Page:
Versailles may have been one of the most glamorous courts in Europe, if not in the world, but living there wasn't always easy or pleasant. Every little aspect of life was, in fact, strictly regulated by an elaborate, and stifling, set of etiquette rules. Paris Atelier explores some of them. To quote:
*People who wanted to speak to the king could not knock on his door. Instead, using the left little finger, they had to gently scratch on the door, until they were granted permission to enter. As a result, many courtiers grew that fingernail longer than the others!
*When a gentleman sat down, he slid his left foot in front of the other, placed his hands on the sides of the chair and gently lowered himself into the chair. The practical reason for this procedure was that if he sat too quickly, his tight trousers might split.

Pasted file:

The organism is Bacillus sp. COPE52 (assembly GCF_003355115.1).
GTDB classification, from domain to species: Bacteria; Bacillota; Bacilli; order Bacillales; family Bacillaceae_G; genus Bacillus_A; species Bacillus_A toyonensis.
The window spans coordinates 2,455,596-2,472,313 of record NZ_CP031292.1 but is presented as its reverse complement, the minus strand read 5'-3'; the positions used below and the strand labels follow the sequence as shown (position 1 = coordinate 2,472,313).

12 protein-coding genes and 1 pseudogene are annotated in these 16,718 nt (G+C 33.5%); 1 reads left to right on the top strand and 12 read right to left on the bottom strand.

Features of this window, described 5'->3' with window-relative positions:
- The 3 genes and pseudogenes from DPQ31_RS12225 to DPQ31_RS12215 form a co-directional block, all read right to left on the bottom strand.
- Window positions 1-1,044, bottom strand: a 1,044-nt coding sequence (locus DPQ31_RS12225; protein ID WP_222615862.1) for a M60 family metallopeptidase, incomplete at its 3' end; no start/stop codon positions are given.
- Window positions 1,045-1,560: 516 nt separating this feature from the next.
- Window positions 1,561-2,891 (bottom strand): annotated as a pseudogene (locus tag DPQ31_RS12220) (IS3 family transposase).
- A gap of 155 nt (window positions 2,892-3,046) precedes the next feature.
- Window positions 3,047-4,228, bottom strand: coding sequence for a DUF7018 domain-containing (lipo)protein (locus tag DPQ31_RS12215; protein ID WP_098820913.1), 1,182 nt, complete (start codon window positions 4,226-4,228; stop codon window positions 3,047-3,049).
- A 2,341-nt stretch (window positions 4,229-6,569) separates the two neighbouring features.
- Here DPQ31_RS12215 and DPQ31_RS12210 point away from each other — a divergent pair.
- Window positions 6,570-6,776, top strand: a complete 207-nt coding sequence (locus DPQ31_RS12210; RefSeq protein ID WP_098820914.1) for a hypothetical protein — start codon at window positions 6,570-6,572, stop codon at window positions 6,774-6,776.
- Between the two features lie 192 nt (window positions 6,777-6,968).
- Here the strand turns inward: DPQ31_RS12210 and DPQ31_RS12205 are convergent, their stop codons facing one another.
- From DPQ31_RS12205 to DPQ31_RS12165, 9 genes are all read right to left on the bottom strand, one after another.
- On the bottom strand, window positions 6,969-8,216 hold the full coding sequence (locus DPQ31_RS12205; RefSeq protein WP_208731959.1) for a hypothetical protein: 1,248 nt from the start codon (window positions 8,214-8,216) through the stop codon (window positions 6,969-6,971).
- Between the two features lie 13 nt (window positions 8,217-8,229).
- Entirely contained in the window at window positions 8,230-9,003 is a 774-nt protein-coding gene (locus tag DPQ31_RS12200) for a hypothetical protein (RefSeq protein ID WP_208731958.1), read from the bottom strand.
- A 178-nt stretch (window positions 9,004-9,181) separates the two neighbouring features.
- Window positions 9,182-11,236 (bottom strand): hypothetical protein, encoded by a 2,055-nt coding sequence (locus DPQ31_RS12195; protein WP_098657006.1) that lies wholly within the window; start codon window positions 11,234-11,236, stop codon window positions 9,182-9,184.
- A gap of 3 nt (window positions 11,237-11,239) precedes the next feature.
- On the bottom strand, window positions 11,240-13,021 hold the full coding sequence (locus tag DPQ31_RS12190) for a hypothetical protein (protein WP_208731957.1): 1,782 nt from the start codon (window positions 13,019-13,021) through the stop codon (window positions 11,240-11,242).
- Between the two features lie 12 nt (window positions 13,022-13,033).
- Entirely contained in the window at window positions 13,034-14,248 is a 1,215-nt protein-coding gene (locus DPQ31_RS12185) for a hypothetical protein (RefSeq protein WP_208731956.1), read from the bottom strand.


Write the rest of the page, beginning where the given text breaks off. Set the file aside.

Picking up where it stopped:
*The king and queen always had a fauteuil (armchair) to sit on. In their presence, no one else was allowed an armchair, unless you were also a monarch.
* Only ushers were allowed to open doors. If you desired to leave the room, you had to wait for the usher to open the door.
*People of different rank were to enter a room in order, princes, then officers of the Court, and finally courtiers. The page opened both halves of the tall double door for a prince, but for lower ranked dignitaries, only one side swung open.
*The Grand~Couvert was a daily public ritual, where the King and Queen would eat their dinner in public. Anybody could attend (anybody of any rank) provided they were dressed properly, for men, this meant wearing a sword. You could rent one at the gates! Marie~Antoinette famously hated this ritual (meant to signify that the Sovereigns were at the disposal of the people) and was frequently criticized for not even removing her gloves. She often picked at her food and had a second meal served in her private chambers with her friends.